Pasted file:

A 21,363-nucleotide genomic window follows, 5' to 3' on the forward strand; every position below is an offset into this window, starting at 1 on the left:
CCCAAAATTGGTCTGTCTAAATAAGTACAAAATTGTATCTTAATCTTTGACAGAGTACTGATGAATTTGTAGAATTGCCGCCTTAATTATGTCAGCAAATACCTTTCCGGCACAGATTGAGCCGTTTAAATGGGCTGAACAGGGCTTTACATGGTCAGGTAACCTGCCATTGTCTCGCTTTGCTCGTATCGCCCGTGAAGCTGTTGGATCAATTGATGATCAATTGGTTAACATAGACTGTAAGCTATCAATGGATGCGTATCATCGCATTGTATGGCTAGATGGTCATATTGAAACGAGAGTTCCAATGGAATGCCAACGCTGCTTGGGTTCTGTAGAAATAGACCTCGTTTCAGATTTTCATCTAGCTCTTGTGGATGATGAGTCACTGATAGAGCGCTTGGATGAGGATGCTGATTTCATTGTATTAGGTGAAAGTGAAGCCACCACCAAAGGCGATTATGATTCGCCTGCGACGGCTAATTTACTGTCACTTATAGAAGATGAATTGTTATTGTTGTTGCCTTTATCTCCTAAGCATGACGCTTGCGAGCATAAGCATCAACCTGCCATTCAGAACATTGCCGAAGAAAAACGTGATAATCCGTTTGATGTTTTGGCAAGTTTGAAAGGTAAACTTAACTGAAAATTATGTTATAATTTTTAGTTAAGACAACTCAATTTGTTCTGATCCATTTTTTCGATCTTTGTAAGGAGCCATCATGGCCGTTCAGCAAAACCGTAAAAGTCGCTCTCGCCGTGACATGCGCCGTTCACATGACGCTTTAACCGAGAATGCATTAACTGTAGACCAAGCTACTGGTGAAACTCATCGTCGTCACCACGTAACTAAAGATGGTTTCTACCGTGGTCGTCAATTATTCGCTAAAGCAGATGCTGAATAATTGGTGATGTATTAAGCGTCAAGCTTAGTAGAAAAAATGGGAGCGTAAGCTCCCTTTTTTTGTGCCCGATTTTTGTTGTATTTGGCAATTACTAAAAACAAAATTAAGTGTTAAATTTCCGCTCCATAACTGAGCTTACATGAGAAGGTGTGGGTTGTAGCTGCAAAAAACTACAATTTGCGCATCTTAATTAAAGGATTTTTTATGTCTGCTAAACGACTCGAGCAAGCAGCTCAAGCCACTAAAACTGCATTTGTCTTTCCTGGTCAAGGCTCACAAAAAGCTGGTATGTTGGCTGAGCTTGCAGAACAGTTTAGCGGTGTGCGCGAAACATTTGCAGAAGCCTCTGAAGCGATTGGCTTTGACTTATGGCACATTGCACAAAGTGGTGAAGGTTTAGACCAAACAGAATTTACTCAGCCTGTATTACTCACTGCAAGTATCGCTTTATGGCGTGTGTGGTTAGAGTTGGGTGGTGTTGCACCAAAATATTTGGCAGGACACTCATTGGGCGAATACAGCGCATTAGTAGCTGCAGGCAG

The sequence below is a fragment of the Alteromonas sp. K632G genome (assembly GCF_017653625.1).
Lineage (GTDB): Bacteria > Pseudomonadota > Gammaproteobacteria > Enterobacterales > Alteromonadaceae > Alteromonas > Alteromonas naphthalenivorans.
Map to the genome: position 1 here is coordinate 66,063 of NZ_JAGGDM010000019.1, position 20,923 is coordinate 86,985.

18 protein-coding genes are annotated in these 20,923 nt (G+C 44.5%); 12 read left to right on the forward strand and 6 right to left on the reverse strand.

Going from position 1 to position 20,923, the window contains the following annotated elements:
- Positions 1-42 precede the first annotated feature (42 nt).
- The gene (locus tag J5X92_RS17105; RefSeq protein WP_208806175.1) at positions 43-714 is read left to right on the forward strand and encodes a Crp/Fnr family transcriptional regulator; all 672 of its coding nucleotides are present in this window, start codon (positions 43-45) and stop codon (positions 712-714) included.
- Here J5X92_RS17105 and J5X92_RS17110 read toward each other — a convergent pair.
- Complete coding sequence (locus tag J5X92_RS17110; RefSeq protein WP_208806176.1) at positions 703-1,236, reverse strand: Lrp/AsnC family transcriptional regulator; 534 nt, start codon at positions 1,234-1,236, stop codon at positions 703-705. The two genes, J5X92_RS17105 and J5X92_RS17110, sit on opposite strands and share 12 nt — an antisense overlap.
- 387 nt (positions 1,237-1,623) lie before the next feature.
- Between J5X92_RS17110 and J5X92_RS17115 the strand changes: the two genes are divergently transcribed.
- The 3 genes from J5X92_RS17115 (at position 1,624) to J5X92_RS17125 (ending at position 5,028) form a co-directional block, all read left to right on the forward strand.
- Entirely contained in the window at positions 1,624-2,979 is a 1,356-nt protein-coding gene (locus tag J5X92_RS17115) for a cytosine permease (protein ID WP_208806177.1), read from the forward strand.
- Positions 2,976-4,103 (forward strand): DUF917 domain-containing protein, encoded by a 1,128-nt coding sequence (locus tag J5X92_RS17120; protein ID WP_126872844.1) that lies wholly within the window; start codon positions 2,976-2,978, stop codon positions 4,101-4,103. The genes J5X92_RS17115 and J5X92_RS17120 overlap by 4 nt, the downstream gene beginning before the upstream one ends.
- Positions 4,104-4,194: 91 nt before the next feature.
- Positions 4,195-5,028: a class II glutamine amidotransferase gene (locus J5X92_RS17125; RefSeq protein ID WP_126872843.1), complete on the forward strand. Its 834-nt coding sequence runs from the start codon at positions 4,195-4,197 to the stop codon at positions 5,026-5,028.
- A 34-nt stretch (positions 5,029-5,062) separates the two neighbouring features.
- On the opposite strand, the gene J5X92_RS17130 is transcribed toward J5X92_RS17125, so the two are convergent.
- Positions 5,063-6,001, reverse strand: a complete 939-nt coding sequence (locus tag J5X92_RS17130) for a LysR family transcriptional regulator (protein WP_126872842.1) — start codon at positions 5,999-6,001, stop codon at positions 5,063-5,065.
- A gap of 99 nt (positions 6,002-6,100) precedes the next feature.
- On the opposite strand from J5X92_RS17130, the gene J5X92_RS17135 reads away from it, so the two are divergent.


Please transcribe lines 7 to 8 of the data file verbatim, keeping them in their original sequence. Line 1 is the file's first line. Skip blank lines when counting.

Going from position 1 to position 20,923, the window contains the following annotated elements:
- Positions 1-42 precede the first annotated feature (42 nt).